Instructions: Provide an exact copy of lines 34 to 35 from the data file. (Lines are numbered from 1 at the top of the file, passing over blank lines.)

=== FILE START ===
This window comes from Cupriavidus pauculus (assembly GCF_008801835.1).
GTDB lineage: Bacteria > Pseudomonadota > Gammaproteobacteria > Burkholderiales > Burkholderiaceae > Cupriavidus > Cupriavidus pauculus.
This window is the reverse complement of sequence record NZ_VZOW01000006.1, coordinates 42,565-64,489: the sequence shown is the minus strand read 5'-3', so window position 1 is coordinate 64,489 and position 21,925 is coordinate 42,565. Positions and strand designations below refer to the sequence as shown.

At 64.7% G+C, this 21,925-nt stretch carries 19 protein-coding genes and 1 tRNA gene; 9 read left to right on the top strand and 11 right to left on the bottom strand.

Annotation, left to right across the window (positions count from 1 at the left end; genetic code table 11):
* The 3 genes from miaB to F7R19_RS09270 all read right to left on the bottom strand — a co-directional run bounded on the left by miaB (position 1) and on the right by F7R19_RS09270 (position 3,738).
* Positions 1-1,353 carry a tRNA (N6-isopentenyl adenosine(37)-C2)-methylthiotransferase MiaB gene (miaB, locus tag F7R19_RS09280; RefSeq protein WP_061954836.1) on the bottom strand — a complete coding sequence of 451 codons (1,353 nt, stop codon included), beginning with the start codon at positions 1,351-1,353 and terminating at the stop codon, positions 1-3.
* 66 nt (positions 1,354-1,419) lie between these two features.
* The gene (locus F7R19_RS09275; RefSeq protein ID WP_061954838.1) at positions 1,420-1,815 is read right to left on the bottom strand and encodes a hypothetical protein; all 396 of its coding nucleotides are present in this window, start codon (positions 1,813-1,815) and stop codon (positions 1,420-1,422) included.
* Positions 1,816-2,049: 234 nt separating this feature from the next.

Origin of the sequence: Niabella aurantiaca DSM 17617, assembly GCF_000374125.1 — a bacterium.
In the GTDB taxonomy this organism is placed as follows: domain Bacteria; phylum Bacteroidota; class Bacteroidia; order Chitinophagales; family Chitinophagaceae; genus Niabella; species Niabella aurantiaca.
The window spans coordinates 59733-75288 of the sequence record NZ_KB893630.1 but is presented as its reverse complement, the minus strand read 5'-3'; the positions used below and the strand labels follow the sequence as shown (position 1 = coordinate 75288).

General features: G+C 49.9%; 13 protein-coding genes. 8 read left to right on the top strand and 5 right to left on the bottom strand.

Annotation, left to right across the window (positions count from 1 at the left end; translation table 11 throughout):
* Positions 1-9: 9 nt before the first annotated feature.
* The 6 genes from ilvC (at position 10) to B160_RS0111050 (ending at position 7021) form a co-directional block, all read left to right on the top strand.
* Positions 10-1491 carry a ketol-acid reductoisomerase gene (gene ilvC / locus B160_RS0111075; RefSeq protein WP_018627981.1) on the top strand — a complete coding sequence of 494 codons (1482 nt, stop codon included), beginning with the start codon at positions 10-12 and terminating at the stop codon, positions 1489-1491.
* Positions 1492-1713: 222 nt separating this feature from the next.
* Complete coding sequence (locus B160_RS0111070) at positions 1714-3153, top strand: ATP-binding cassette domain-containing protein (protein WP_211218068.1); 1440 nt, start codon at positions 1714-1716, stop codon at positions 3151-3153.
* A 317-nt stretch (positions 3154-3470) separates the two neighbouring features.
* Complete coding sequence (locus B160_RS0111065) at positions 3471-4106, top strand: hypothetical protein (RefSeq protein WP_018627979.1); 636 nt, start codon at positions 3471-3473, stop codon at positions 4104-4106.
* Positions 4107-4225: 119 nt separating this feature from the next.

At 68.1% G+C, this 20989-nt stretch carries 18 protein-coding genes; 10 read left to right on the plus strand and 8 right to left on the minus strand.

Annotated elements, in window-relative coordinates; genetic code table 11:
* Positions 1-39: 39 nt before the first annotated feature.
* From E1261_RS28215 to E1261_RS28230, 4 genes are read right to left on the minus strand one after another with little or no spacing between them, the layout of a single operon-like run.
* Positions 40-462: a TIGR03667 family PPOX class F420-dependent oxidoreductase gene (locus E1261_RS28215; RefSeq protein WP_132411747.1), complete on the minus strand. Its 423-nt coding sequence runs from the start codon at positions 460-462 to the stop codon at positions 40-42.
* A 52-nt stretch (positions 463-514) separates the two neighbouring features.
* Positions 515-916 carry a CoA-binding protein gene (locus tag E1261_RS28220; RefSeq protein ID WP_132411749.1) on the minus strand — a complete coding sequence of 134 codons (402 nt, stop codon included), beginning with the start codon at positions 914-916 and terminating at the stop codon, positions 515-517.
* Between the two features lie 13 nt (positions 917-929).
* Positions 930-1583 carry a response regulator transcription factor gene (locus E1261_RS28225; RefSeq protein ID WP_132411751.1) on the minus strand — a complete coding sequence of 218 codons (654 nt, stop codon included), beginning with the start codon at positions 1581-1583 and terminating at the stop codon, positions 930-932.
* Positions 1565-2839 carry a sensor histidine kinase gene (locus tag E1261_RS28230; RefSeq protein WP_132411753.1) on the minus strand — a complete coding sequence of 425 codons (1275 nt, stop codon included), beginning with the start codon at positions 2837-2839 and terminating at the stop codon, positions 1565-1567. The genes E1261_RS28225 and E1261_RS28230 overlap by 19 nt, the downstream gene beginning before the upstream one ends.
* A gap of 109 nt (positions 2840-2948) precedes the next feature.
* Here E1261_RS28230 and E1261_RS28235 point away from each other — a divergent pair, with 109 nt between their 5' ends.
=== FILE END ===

* A gap of 109 nt (positions 2840-2948) precedes the next feature.
* Here E1261_RS28230 and E1261_RS28235 point away from each other — a divergent pair, with 109 nt between their 5' ends.